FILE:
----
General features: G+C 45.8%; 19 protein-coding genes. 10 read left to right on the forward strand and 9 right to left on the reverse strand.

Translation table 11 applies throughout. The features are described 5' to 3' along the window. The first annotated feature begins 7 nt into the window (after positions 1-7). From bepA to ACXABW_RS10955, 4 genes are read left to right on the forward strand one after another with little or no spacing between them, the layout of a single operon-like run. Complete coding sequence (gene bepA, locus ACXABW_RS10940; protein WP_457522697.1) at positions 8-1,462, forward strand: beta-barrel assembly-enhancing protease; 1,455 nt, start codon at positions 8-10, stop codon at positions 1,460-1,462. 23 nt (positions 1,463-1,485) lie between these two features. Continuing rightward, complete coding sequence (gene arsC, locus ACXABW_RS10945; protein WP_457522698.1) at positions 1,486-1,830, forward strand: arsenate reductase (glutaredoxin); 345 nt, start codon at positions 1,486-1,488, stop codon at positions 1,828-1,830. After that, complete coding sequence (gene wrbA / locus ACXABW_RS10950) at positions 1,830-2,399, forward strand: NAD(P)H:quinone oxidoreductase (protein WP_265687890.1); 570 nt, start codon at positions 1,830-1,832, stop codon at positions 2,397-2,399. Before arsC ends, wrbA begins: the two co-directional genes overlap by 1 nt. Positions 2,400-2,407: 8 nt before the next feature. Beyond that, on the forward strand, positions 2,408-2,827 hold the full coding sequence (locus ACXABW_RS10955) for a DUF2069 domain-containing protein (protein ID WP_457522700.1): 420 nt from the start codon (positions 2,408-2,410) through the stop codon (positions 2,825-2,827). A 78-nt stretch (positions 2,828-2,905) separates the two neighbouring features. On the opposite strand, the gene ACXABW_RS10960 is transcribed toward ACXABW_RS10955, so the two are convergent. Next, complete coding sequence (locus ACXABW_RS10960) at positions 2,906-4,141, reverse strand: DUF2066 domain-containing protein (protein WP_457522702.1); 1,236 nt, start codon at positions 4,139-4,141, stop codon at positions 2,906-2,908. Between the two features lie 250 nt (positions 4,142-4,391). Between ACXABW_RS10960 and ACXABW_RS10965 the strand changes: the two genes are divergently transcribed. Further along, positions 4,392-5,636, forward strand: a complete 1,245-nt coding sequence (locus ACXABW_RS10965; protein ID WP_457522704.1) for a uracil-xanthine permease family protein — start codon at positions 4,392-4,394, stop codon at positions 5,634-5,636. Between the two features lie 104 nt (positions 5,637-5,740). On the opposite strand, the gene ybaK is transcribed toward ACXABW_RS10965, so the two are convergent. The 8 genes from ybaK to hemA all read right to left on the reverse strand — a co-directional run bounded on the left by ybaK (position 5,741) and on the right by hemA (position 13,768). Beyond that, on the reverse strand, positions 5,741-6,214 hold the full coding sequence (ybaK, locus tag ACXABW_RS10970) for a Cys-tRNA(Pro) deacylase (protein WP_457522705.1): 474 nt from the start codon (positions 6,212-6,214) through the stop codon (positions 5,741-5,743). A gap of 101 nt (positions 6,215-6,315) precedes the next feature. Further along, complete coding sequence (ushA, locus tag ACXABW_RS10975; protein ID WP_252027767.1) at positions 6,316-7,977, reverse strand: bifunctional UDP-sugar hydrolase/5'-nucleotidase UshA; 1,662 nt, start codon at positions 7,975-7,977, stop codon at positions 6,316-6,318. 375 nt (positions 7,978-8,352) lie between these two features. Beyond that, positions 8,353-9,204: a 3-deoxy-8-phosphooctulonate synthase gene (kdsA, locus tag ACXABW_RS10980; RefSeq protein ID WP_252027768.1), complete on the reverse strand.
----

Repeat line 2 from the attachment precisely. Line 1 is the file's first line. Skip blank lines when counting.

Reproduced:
Translation table 11 applies throughout. The features are described 5' to 3' along the window. The first annotated feature begins 7 nt into the window (after positions 1-7). From bepA to ACXABW_RS10955, 4 genes are read left to right on the forward strand one after another with little or no spacing between them, the layout of a single operon-like run. Complete coding sequence (gene bepA, locus ACXABW_RS10940; protein WP_457522697.1) at positions 8-1,462, forward strand: beta-barrel assembly-enhancing protease; 1,455 nt, start codon at positions 8-10, stop codon at positions 1,460-1,462. 23 nt (positions 1,463-1,485) lie between these two features. Continuing rightward, complete coding sequence (gene arsC, locus ACXABW_RS10945; protein WP_457522698.1) at positions 1,486-1,830, forward strand: arsenate reductase (glutaredoxin); 345 nt, start codon at positions 1,486-1,488, stop codon at positions 1,828-1,830. After that, complete coding sequence (gene wrbA / locus ACXABW_RS10950) at positions 1,830-2,399, forward strand: NAD(P)H:quinone oxidoreductase (protein WP_265687890.1); 570 nt, start codon at positions 1,830-1,832, stop codon at positions 2,397-2,399. Before arsC ends, wrbA begins: the two co-directional genes overlap by 1 nt. Positions 2,400-2,407: 8 nt before the next feature. Beyond that, on the forward strand, positions 2,408-2,827 hold the full coding sequence (locus ACXABW_RS10955) for a DUF2069 domain-containing protein (protein ID WP_457522700.1): 420 nt from the start codon (positions 2,408-2,410) through the stop codon (positions 2,825-2,827). A 78-nt stretch (positions 2,828-2,905) separates the two neighbouring features. On the opposite strand, the gene ACXABW_RS10960 is transcribed toward ACXABW_RS10955, so the two are convergent. Next, complete coding sequence (locus ACXABW_RS10960) at positions 2,906-4,141, reverse strand: DUF2066 domain-containing protein (protein WP_457522702.1); 1,236 nt, start codon at positions 4,139-4,141, stop codon at positions 2,906-2,908. Between the two features lie 250 nt (positions 4,142-4,391). Between ACXABW_RS10960 and ACXABW_RS10965 the strand changes: the two genes are divergently transcribed. Further along, positions 4,392-5,636, forward strand: a complete 1,245-nt coding sequence (locus ACXABW_RS10965; protein ID WP_457522704.1) for a uracil-xanthine permease family protein — start codon at positions 4,392-4,394, stop codon at positions 5,634-5,636. Between the two features lie 104 nt (positions 5,637-5,740). On the opposite strand, the gene ybaK is transcribed toward ACXABW_RS10965, so the two are convergent. The 8 genes from ybaK to hemA all read right to left on the reverse strand — a co-directional run bounded on the left by ybaK (position 5,741) and on the right by hemA (position 13,768). Beyond that, on the reverse strand, positions 5,741-6,214 hold the full coding sequence (ybaK, locus tag ACXABW_RS10970) for a Cys-tRNA(Pro) deacylase (protein WP_457522705.1): 474 nt from the start codon (positions 6,212-6,214) through the stop codon (positions 5,741-5,743). A gap of 101 nt (positions 6,215-6,315) precedes the next feature. Further along, complete coding sequence (ushA, locus tag ACXABW_RS10975; protein ID WP_252027767.1) at positions 6,316-7,977, reverse strand: bifunctional UDP-sugar hydrolase/5'-nucleotidase UshA; 1,662 nt, start codon at positions 7,975-7,977, stop codon at positions 6,316-6,318. 375 nt (positions 7,978-8,352) lie between these two features. Beyond that, positions 8,353-9,204: a 3-deoxy-8-phosphooctulonate synthase gene (kdsA, locus tag ACXABW_RS10980; RefSeq protein ID WP_252027768.1), complete on the reverse strand.